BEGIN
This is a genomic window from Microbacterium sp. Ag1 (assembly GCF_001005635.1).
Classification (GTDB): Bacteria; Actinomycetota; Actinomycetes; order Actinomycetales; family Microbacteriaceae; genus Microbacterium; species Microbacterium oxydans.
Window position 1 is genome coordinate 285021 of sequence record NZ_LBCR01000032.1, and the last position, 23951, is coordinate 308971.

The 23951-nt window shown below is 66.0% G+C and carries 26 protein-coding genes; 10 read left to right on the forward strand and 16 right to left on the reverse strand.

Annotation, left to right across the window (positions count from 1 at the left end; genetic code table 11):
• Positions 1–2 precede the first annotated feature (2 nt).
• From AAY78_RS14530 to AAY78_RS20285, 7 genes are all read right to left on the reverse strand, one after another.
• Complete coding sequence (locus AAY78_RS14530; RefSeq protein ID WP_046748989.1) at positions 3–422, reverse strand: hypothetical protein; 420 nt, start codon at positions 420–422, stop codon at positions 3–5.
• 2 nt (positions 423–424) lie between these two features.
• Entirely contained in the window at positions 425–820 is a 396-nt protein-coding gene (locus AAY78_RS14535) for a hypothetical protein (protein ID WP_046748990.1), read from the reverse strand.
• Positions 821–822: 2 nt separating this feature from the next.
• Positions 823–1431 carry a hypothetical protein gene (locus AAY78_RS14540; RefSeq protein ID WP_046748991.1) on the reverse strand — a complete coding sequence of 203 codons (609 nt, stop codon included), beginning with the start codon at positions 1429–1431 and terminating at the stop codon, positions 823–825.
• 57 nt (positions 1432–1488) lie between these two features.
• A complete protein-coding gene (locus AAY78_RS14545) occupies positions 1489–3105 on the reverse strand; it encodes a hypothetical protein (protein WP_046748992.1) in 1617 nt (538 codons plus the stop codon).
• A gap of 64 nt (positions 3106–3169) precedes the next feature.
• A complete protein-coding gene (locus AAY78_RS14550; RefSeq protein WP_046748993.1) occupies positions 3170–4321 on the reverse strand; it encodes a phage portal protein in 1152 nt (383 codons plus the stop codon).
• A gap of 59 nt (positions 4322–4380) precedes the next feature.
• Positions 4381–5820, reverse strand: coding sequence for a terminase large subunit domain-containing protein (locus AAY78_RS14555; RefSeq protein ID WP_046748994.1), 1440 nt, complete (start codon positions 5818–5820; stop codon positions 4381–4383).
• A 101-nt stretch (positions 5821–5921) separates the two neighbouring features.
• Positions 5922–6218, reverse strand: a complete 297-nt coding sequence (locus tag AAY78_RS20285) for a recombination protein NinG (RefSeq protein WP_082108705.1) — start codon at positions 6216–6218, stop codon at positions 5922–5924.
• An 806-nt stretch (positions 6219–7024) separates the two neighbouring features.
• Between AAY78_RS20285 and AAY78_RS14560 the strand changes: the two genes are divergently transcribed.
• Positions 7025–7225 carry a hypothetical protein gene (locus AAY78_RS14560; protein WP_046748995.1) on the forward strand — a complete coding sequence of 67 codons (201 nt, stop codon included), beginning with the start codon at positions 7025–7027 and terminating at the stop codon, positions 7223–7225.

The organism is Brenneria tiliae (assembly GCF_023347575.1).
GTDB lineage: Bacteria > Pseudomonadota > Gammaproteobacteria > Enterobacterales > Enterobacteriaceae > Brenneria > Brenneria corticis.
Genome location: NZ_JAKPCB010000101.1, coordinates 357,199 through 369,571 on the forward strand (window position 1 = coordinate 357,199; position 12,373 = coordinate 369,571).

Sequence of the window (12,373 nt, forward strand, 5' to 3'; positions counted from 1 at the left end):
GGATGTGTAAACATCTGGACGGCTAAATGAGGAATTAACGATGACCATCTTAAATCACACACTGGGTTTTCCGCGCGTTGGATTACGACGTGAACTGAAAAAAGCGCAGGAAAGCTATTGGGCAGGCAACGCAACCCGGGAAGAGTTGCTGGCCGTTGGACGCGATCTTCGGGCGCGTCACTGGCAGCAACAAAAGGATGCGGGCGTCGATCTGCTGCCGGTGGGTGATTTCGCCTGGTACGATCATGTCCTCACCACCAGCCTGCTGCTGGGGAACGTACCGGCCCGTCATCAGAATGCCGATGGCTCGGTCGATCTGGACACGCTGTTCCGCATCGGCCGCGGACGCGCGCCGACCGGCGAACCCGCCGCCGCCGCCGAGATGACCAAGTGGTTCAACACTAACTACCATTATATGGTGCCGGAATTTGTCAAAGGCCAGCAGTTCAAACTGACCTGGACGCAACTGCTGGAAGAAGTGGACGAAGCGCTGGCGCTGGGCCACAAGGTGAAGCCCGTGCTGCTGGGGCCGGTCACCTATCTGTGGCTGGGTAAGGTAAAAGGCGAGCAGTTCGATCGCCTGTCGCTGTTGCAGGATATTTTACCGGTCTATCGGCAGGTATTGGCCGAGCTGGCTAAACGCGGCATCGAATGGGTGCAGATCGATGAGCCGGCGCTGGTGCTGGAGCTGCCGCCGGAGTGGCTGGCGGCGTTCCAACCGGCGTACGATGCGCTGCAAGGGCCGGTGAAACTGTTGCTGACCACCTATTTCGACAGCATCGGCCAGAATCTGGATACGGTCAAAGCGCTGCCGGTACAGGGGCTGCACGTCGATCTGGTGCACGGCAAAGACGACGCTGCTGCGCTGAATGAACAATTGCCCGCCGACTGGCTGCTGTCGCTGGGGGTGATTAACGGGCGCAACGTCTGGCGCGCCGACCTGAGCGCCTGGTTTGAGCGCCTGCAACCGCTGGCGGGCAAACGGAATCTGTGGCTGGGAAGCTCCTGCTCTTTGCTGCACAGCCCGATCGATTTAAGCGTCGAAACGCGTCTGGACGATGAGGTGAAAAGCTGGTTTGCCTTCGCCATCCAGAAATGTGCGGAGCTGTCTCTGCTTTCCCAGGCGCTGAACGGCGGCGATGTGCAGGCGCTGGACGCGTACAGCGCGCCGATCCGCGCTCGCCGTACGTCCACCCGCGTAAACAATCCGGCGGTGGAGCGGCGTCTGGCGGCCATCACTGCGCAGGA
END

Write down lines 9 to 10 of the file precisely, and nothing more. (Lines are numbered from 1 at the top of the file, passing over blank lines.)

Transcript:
• 2 nt (positions 423–424) lie between these two features.
• Entirely contained in the window at positions 425–820 is a 396-nt protein-coding gene (locus AAY78_RS14535) for a hypothetical protein (protein ID WP_046748990.1), read from the reverse strand.